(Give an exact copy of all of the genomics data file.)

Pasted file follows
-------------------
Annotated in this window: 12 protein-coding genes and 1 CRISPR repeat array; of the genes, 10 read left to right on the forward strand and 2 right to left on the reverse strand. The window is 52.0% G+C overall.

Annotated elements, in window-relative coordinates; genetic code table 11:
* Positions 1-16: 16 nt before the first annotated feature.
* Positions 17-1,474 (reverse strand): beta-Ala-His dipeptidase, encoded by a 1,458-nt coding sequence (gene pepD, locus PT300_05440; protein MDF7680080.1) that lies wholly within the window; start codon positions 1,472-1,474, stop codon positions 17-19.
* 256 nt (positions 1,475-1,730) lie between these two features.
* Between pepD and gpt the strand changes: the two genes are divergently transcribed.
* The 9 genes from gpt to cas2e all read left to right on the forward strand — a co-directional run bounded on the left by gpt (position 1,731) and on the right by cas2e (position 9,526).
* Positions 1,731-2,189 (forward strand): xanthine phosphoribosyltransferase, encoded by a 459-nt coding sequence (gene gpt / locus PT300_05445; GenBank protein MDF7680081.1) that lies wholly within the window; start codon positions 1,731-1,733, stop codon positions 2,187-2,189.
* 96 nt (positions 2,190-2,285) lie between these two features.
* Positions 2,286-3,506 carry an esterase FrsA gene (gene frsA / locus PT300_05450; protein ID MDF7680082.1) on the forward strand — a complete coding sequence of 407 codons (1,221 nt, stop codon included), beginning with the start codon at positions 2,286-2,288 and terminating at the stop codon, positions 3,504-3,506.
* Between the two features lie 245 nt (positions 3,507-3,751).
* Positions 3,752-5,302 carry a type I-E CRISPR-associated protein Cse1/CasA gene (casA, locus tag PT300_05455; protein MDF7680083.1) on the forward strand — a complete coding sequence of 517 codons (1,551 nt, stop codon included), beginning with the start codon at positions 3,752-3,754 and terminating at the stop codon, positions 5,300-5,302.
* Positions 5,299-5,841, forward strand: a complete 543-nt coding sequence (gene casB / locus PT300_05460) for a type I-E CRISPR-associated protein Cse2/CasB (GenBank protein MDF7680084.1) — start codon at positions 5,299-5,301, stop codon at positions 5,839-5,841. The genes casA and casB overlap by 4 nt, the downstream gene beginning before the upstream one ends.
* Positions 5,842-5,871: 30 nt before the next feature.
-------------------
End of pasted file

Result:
Annotated in this window: 12 protein-coding genes and 1 CRISPR repeat array; of the genes, 10 read left to right on the forward strand and 2 right to left on the reverse strand. The window is 52.0% G+C overall.

Annotated elements, in window-relative coordinates; genetic code table 11:
* Positions 1-16: 16 nt before the first annotated feature.
* Positions 17-1,474 (reverse strand): beta-Ala-His dipeptidase, encoded by a 1,458-nt coding sequence (gene pepD, locus PT300_05440; protein MDF7680080.1) that lies wholly within the window; start codon positions 1,472-1,474, stop codon positions 17-19.
* 256 nt (positions 1,475-1,730) lie between these two features.
* Between pepD and gpt the strand changes: the two genes are divergently transcribed.
* The 9 genes from gpt to cas2e all read left to right on the forward strand — a co-directional run bounded on the left by gpt (position 1,731) and on the right by cas2e (position 9,526).
* Positions 1,731-2,189 (forward strand): xanthine phosphoribosyltransferase, encoded by a 459-nt coding sequence (gene gpt / locus PT300_05445; GenBank protein MDF7680081.1) that lies wholly within the window; start codon positions 1,731-1,733, stop codon positions 2,187-2,189.
* 96 nt (positions 2,190-2,285) lie between these two features.
* Positions 2,286-3,506 carry an esterase FrsA gene (gene frsA / locus PT300_05450; protein ID MDF7680082.1) on the forward strand — a complete coding sequence of 407 codons (1,221 nt, stop codon included), beginning with the start codon at positions 2,286-2,288 and terminating at the stop codon, positions 3,504-3,506.
* Between the two features lie 245 nt (positions 3,507-3,751).
* Positions 3,752-5,302 carry a type I-E CRISPR-associated protein Cse1/CasA gene (casA, locus tag PT300_05455; protein MDF7680083.1) on the forward strand — a complete coding sequence of 517 codons (1,551 nt, stop codon included), beginning with the start codon at positions 3,752-3,754 and terminating at the stop codon, positions 5,300-5,302.
* Positions 5,299-5,841, forward strand: a complete 543-nt coding sequence (gene casB / locus PT300_05460) for a type I-E CRISPR-associated protein Cse2/CasB (GenBank protein MDF7680084.1) — start codon at positions 5,299-5,301, stop codon at positions 5,839-5,841. The genes casA and casB overlap by 4 nt, the downstream gene beginning before the upstream one ends.
* Positions 5,842-5,871: 30 nt before the next feature.